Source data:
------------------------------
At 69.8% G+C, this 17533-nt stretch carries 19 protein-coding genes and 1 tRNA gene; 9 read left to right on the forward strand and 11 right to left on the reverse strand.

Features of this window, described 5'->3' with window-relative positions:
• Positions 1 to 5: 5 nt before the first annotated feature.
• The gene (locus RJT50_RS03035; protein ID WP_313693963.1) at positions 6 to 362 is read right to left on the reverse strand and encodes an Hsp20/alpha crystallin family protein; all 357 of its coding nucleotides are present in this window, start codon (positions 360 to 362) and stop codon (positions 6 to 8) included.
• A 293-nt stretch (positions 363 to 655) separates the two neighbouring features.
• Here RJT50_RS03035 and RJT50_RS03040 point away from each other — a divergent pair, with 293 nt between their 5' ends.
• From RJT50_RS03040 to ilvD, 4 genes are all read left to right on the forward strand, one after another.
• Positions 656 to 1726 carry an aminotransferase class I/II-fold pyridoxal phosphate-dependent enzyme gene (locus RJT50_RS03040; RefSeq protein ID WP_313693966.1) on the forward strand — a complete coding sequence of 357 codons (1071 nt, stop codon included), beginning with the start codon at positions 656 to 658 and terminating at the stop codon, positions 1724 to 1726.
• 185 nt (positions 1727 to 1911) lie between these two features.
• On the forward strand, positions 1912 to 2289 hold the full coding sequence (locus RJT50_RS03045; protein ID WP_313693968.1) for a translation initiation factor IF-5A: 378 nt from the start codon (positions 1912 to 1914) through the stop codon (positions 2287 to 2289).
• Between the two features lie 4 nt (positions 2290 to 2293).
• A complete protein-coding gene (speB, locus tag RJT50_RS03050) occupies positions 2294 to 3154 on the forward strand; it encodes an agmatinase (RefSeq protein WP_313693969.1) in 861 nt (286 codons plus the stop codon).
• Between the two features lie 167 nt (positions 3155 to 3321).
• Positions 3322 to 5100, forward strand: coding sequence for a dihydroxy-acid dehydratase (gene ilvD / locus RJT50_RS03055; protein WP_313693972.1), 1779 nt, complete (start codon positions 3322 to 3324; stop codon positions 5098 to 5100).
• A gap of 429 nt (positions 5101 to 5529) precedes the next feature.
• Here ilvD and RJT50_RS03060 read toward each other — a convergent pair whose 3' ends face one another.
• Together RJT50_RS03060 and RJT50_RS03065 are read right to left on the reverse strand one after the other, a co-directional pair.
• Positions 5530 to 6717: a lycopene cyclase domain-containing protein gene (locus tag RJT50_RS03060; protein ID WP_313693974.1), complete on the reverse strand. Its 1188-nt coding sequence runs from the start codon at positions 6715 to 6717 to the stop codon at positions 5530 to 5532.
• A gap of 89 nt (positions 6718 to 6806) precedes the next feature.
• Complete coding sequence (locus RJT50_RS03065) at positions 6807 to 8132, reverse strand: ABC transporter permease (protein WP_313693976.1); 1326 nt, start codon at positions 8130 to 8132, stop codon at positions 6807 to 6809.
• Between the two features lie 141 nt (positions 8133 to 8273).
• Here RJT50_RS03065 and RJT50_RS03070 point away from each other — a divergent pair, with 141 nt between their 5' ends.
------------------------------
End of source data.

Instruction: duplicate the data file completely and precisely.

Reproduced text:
At 69.8% G+C, this 17533-nt stretch carries 19 protein-coding genes and 1 tRNA gene; 9 read left to right on the forward strand and 11 right to left on the reverse strand.

Features of this window, described 5'->3' with window-relative positions:
• Positions 1 to 5: 5 nt before the first annotated feature.
• The gene (locus RJT50_RS03035; protein ID WP_313693963.1) at positions 6 to 362 is read right to left on the reverse strand and encodes an Hsp20/alpha crystallin family protein; all 357 of its coding nucleotides are present in this window, start codon (positions 360 to 362) and stop codon (positions 6 to 8) included.
• A 293-nt stretch (positions 363 to 655) separates the two neighbouring features.
• Here RJT50_RS03035 and RJT50_RS03040 point away from each other — a divergent pair, with 293 nt between their 5' ends.
• From RJT50_RS03040 to ilvD, 4 genes are all read left to right on the forward strand, one after another.
• Positions 656 to 1726 carry an aminotransferase class I/II-fold pyridoxal phosphate-dependent enzyme gene (locus RJT50_RS03040; RefSeq protein ID WP_313693966.1) on the forward strand — a complete coding sequence of 357 codons (1071 nt, stop codon included), beginning with the start codon at positions 656 to 658 and terminating at the stop codon, positions 1724 to 1726.
• 185 nt (positions 1727 to 1911) lie between these two features.
• On the forward strand, positions 1912 to 2289 hold the full coding sequence (locus RJT50_RS03045; protein ID WP_313693968.1) for a translation initiation factor IF-5A: 378 nt from the start codon (positions 1912 to 1914) through the stop codon (positions 2287 to 2289).
• Between the two features lie 4 nt (positions 2290 to 2293).
• A complete protein-coding gene (speB, locus tag RJT50_RS03050) occupies positions 2294 to 3154 on the forward strand; it encodes an agmatinase (RefSeq protein WP_313693969.1) in 861 nt (286 codons plus the stop codon).
• Between the two features lie 167 nt (positions 3155 to 3321).
• Positions 3322 to 5100, forward strand: coding sequence for a dihydroxy-acid dehydratase (gene ilvD / locus RJT50_RS03055; protein WP_313693972.1), 1779 nt, complete (start codon positions 3322 to 3324; stop codon positions 5098 to 5100).
• A gap of 429 nt (positions 5101 to 5529) precedes the next feature.
• Here ilvD and RJT50_RS03060 read toward each other — a convergent pair whose 3' ends face one another.
• Together RJT50_RS03060 and RJT50_RS03065 are read right to left on the reverse strand one after the other, a co-directional pair.
• Positions 5530 to 6717: a lycopene cyclase domain-containing protein gene (locus tag RJT50_RS03060; protein ID WP_313693974.1), complete on the reverse strand. Its 1188-nt coding sequence runs from the start codon at positions 6715 to 6717 to the stop codon at positions 5530 to 5532.
• A gap of 89 nt (positions 6718 to 6806) precedes the next feature.
• Complete coding sequence (locus RJT50_RS03065) at positions 6807 to 8132, reverse strand: ABC transporter permease (protein WP_313693976.1); 1326 nt, start codon at positions 8130 to 8132, stop codon at positions 6807 to 6809.
• Between the two features lie 141 nt (positions 8133 to 8273).
• Here RJT50_RS03065 and RJT50_RS03070 point away from each other — a divergent pair, with 141 nt between their 5' ends.